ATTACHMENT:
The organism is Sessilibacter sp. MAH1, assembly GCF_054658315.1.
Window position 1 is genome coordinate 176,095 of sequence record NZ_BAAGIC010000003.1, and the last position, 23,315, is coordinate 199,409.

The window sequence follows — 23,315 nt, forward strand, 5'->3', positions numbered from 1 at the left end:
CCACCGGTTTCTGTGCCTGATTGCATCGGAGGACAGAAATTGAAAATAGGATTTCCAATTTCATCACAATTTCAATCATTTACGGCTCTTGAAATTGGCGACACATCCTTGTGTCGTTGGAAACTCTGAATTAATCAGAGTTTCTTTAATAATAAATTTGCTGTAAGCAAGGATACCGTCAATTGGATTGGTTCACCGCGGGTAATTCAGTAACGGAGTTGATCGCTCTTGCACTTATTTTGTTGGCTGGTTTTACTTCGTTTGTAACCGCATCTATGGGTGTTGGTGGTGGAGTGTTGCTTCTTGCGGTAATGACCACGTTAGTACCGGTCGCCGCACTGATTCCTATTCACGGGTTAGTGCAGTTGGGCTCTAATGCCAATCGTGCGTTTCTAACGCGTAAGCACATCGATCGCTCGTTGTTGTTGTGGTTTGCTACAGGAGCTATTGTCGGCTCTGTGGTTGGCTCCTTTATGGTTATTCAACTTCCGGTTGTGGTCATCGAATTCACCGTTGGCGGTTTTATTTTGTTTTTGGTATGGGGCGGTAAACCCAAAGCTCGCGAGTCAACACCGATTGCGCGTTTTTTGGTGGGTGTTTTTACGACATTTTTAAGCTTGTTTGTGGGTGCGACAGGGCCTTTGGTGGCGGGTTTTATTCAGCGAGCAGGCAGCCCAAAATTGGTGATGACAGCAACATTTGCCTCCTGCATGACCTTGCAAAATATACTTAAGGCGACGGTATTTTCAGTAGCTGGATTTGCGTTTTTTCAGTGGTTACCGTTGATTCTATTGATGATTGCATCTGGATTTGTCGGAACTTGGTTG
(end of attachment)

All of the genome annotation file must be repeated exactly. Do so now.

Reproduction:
The organism is Sessilibacter sp. MAH1, assembly GCF_054658315.1.
Window position 1 is genome coordinate 176,095 of sequence record NZ_BAAGIC010000003.1, and the last position, 23,315, is coordinate 199,409.

The window sequence follows — 23,315 nt, forward strand, 5'->3', positions numbered from 1 at the left end:
CCACCGGTTTCTGTGCCTGATTGCATCGGAGGACAGAAATTGAAAATAGGATTTCCAATTTCATCACAATTTCAATCATTTACGGCTCTTGAAATTGGCGACACATCCTTGTGTCGTTGGAAACTCTGAATTAATCAGAGTTTCTTTAATAATAAATTTGCTGTAAGCAAGGATACCGTCAATTGGATTGGTTCACCGCGGGTAATTCAGTAACGGAGTTGATCGCTCTTGCACTTATTTTGTTGGCTGGTTTTACTTCGTTTGTAACCGCATCTATGGGTGTTGGTGGTGGAGTGTTGCTTCTTGCGGTAATGACCACGTTAGTACCGGTCGCCGCACTGATTCCTATTCACGGGTTAGTGCAGTTGGGCTCTAATGCCAATCGTGCGTTTCTAACGCGTAAGCACATCGATCGCTCGTTGTTGTTGTGGTTTGCTACAGGAGCTATTGTCGGCTCTGTGGTTGGCTCCTTTATGGTTATTCAACTTCCGGTTGTGGTCATCGAATTCACCGTTGGCGGTTTTATTTTGTTTTTGGTATGGGGCGGTAAACCCAAAGCTCGCGAGTCAACACCGATTGCGCGTTTTTTGGTGGGTGTTTTTACGACATTTTTAAGCTTGTTTGTGGGTGCGACAGGGCCTTTGGTGGCGGGTTTTATTCAGCGAGCAGGCAGCCCAAAATTGGTGATGACAGCAACATTTGCCTCCTGCATGACCTTGCAAAATATACTTAAGGCGACGGTATTTTCAGTAGCTGGATTTGCGTTTTTTCAGTGGTTACCGTTGATTCTATTGATGATTGCATCTGGATTTGTCGGAACTTGGTTG